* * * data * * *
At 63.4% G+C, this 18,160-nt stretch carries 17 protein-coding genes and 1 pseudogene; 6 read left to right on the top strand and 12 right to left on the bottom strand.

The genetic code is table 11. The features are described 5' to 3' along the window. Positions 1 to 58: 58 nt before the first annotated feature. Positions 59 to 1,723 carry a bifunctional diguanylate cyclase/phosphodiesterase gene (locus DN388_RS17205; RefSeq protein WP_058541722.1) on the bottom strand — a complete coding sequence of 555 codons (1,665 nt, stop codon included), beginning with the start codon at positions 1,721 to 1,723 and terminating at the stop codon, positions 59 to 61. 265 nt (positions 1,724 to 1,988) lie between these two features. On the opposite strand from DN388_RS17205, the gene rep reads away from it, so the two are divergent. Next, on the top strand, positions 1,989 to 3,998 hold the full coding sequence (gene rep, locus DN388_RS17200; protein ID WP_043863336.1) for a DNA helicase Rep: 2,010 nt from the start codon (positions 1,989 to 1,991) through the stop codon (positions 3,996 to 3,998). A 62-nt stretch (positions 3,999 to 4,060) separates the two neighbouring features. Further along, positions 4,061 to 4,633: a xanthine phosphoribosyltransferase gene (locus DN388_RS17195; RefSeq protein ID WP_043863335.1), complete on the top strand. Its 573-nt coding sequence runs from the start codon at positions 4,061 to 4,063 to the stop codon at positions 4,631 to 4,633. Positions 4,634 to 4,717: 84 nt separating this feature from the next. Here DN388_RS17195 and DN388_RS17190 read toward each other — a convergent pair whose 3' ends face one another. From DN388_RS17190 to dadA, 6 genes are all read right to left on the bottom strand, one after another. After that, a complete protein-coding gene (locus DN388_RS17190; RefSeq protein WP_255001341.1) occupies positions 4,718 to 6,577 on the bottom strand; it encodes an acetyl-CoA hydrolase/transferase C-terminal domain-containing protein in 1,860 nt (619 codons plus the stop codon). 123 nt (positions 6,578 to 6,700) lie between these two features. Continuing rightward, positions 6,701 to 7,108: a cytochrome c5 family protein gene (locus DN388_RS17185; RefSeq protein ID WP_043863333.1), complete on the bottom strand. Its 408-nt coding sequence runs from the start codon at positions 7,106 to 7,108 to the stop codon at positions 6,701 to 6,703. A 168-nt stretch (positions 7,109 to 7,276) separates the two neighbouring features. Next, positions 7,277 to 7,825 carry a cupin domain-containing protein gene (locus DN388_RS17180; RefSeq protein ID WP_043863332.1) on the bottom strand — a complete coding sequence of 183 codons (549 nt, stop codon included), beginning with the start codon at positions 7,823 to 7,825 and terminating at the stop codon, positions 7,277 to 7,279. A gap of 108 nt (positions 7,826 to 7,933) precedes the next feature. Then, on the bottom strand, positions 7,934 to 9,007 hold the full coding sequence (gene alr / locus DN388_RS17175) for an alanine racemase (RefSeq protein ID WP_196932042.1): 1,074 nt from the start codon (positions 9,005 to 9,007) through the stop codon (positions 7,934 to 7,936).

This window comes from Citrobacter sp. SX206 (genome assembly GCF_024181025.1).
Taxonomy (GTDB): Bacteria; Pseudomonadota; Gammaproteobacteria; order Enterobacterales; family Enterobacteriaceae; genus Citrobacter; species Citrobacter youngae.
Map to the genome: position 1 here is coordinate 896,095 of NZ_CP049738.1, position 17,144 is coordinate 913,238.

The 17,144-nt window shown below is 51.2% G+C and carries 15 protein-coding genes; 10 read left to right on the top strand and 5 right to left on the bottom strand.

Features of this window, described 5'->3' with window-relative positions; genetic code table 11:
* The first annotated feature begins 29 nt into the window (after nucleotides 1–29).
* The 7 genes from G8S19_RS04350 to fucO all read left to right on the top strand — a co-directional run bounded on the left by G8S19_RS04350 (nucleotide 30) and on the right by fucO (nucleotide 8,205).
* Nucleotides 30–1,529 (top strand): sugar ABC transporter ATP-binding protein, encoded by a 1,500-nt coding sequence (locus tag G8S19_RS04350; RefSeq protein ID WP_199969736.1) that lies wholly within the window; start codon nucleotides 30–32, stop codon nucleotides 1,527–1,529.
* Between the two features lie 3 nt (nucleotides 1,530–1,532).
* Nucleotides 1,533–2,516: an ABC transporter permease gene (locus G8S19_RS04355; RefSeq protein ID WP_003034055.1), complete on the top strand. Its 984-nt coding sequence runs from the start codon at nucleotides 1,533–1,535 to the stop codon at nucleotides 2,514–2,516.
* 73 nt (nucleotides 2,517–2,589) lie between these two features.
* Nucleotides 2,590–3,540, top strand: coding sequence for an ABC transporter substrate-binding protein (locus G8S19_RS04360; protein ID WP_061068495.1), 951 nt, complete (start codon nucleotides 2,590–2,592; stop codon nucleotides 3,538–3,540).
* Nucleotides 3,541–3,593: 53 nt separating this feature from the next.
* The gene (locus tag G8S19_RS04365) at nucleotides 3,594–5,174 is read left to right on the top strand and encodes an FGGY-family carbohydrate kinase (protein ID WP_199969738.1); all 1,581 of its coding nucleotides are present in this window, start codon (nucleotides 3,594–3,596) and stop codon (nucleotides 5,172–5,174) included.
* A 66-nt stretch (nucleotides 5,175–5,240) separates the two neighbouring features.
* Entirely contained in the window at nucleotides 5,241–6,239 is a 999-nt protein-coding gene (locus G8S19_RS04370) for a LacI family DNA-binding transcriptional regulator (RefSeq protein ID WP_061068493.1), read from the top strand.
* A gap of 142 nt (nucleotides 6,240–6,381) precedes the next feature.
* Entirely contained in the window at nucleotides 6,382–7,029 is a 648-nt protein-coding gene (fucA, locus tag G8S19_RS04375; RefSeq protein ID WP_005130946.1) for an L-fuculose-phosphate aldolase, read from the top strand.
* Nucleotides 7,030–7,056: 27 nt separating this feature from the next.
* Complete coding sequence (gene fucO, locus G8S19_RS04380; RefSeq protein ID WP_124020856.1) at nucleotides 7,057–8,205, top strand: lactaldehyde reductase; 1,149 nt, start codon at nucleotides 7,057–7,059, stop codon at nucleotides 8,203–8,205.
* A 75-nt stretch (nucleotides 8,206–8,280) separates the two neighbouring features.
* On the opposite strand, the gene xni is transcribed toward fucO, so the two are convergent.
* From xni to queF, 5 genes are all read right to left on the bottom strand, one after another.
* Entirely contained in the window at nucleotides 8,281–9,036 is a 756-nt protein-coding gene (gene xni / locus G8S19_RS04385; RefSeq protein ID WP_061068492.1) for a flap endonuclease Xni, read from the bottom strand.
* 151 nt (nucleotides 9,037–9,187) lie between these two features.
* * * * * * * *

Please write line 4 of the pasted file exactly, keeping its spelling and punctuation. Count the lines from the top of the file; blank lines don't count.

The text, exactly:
Taxonomy (GTDB): Bacteria; Pseudomonadota; Gammaproteobacteria; order Enterobacterales; family Enterobacteriaceae; genus Citrobacter; species Citrobacter youngae.